A Supreme Court ruling has prompted concern among immigrants and their loved ones in Florida, especially if they are close to someone with a previous criminal conviction. According to the ruling, the government can detain immigrants with prior criminal records, even if years have since followed their release from criminal detention. They can be held in immigration detention without a bond hearing according to the 5-4 decision, split along common political lines.
The case hinged on the question of whether immigrants can be detained without a bond hearing only immediately after their release from criminal custody or if they can be subject to immigration detention without a bond hearing even months or years after they have returned to society. The text of the statute allows for immigration detention "when the alien is released" from criminal custody. A group of legal permanent residents in the United States with prior criminal convictions that could lead to their removal challenged the government's interpretation that this meant detention could happen any time after a release.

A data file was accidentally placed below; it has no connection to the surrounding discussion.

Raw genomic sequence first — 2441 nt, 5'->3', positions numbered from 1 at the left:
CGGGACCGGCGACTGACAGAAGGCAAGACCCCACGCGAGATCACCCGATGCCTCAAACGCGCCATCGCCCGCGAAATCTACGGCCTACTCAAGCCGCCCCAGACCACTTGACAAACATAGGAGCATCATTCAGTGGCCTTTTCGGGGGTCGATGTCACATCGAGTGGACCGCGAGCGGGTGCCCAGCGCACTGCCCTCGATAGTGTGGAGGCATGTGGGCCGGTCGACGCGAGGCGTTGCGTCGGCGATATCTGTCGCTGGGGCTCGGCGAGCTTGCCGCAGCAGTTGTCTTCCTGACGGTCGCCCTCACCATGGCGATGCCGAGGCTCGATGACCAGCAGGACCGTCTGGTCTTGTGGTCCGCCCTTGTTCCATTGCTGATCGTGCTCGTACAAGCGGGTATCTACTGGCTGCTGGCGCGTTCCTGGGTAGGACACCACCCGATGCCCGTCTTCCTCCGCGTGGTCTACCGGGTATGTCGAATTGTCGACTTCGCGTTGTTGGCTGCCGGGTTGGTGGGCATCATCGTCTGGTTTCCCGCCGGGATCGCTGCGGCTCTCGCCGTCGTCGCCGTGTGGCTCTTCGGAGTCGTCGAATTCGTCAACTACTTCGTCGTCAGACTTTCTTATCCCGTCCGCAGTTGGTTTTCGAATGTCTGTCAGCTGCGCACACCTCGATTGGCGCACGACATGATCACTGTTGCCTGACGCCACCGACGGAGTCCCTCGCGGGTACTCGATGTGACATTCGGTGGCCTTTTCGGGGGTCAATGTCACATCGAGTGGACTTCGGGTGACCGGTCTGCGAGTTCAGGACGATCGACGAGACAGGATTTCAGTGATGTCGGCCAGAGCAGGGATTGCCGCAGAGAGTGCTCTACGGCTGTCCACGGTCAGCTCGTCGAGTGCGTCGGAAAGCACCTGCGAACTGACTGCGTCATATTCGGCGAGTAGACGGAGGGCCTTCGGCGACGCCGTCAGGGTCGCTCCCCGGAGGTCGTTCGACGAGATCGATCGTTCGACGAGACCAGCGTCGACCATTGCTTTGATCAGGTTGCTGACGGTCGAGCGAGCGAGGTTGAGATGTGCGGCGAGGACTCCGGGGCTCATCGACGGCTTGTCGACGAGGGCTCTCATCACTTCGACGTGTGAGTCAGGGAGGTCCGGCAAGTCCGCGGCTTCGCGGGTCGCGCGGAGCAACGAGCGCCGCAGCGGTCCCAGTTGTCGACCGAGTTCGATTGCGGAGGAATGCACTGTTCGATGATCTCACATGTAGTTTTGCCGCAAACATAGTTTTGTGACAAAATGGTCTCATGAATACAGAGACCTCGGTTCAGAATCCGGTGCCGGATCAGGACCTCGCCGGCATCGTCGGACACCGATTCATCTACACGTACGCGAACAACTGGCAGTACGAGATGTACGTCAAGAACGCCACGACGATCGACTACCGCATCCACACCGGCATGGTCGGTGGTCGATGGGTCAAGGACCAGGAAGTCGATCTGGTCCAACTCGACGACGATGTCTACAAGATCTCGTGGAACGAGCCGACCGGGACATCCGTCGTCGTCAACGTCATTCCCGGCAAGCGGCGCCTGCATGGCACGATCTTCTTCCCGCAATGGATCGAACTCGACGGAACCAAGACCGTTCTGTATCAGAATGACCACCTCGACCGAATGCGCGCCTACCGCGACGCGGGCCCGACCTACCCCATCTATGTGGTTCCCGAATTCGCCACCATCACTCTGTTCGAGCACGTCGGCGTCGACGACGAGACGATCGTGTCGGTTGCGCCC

Justice Samuel Alito issued the court's opinion in the case, saying that the plaintiffs were not owed bond hearings. In addition, Justice Brett Kavanaugh argued that detention in these cases was mandatory and remained so even if the immigrants were not detained immediately upon their release. The four dissenting justices presented their opinion from the bench read by Justice Stephen Breyer, an unusual step. They warned of the increasing power granted by the majority to the government, especially given the importance of the right to liberty and due process of law.
Criminal law and immigration law can intersect in a number of ways. Immigrants who have criminal convictions or who are facing criminal charges may want to consult with an immigration lawyer about how their record could affect their immigration status and future options.